I really like the ones collecting tweets about adulthood or marriage or being a woman. But the inspiration for this post came from a comment on one list of adulthood posts. A woman said her kids always text her asking how to do stuff, and she wonders why they don’t just Google the answer. Don’t they realize she’s just Googling it herself?

My mom says the same thing to me. It would take the same amount of time (or less) to type the question into Google than into a text, and the answer would probably be faster and more accurate.

I can’t say why my first instinct when faced with something I don’t know is to ask my parents, but I think it’s kind of beautiful. In this technological age where Google settles fact-based discussions far too early and the need to logic out an answer for oneself is practically non-existent, kids still think of their parents as the be-all, end-all in terms of wisdom.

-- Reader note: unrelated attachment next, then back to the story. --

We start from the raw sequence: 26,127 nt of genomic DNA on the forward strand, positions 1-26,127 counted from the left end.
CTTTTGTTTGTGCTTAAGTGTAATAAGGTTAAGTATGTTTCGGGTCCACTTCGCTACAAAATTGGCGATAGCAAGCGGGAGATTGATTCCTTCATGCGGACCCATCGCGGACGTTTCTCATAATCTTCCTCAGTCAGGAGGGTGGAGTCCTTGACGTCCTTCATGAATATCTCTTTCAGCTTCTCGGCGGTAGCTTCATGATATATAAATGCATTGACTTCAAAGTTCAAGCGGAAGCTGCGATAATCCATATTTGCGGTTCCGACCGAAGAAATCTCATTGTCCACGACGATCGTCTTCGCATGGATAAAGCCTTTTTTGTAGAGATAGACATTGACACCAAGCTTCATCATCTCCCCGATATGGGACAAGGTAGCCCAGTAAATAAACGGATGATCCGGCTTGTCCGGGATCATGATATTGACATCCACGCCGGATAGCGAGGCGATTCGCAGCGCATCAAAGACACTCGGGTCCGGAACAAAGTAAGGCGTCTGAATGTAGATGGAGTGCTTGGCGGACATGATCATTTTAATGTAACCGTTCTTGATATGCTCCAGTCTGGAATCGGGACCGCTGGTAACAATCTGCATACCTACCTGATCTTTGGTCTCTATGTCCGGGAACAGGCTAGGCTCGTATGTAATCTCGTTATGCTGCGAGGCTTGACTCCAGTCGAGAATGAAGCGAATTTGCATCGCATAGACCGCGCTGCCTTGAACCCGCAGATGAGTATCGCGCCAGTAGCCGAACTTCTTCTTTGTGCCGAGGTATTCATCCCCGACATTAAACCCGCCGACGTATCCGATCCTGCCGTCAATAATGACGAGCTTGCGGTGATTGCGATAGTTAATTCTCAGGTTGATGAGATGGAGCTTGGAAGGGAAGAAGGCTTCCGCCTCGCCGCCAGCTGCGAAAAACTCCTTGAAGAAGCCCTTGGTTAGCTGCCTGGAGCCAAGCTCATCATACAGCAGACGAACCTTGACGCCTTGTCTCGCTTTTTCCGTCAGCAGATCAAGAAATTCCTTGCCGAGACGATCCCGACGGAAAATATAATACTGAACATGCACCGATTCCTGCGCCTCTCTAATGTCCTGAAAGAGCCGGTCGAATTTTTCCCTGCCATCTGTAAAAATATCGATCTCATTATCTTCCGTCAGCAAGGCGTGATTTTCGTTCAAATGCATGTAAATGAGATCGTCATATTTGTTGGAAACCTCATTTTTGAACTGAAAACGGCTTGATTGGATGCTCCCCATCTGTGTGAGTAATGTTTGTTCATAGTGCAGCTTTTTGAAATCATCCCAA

Sure, sometimes it’s because there was a specific way I remember my mom doing something when I was little, or a certain home remedy she had. Sometimes it’s something my dad tried to teach me a dozen times, so it’s practically a joke at this point to say “hey dad, I’m trying to do X, which tool should I use again?”

But a lot of the time, something will come up and immediately I’m grateful to have a wise adult in my life to run the question by. Even if it’s something like “the right way to boil a hotdog”, I know my mom will have the answer. Now that I’m older, I’m figuring out that parents don’t have all the answers — like most adults, they’re just winging it and hoping no one catches on. Still, I like that there’s still something magical about parenthood that makes kids reach for their phones and ask Mom or Dad before even considering Google.

Rambling Review: The Chemical Garden Trilogy